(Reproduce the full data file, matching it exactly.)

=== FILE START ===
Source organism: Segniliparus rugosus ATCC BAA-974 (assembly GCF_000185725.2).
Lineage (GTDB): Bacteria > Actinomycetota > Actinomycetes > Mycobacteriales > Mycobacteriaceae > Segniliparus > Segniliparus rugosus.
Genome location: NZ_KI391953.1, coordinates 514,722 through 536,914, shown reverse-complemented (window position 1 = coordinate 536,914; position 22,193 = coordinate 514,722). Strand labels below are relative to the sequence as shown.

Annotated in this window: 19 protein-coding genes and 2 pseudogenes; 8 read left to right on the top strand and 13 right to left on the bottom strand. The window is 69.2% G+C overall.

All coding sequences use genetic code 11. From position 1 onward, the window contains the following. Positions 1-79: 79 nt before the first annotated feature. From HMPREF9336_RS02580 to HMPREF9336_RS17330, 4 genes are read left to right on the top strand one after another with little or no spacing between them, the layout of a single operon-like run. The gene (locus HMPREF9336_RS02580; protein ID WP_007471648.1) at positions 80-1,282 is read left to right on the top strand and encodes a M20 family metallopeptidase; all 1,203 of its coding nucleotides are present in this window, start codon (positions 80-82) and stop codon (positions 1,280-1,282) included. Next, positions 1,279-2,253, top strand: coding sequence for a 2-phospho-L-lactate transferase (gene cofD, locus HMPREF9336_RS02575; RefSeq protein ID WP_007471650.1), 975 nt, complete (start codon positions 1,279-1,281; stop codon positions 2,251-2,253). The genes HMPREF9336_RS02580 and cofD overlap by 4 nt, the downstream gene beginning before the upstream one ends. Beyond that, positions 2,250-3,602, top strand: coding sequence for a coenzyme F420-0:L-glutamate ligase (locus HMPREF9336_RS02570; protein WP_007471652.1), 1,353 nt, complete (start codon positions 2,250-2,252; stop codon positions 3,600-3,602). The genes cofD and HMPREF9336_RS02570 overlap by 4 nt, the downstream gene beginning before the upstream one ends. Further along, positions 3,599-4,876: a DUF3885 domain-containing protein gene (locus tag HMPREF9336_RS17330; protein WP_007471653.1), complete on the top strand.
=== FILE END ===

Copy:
Source organism: Segniliparus rugosus ATCC BAA-974 (assembly GCF_000185725.2).
Lineage (GTDB): Bacteria > Actinomycetota > Actinomycetes > Mycobacteriales > Mycobacteriaceae > Segniliparus > Segniliparus rugosus.
Genome location: NZ_KI391953.1, coordinates 514,722 through 536,914, shown reverse-complemented (window position 1 = coordinate 536,914; position 22,193 = coordinate 514,722). Strand labels below are relative to the sequence as shown.

Annotated in this window: 19 protein-coding genes and 2 pseudogenes; 8 read left to right on the top strand and 13 right to left on the bottom strand. The window is 69.2% G+C overall.

All coding sequences use genetic code 11. From position 1 onward, the window contains the following. Positions 1-79: 79 nt before the first annotated feature. From HMPREF9336_RS02580 to HMPREF9336_RS17330, 4 genes are read left to right on the top strand one after another with little or no spacing between them, the layout of a single operon-like run. The gene (locus HMPREF9336_RS02580; protein ID WP_007471648.1) at positions 80-1,282 is read left to right on the top strand and encodes a M20 family metallopeptidase; all 1,203 of its coding nucleotides are present in this window, start codon (positions 80-82) and stop codon (positions 1,280-1,282) included. Next, positions 1,279-2,253, top strand: coding sequence for a 2-phospho-L-lactate transferase (gene cofD, locus HMPREF9336_RS02575; RefSeq protein ID WP_007471650.1), 975 nt, complete (start codon positions 1,279-1,281; stop codon positions 2,251-2,253). The genes HMPREF9336_RS02580 and cofD overlap by 4 nt, the downstream gene beginning before the upstream one ends. Beyond that, positions 2,250-3,602, top strand: coding sequence for a coenzyme F420-0:L-glutamate ligase (locus HMPREF9336_RS02570; protein WP_007471652.1), 1,353 nt, complete (start codon positions 2,250-2,252; stop codon positions 3,600-3,602). The genes cofD and HMPREF9336_RS02570 overlap by 4 nt, the downstream gene beginning before the upstream one ends. Further along, positions 3,599-4,876: a DUF3885 domain-containing protein gene (locus tag HMPREF9336_RS17330; protein WP_007471653.1), complete on the top strand.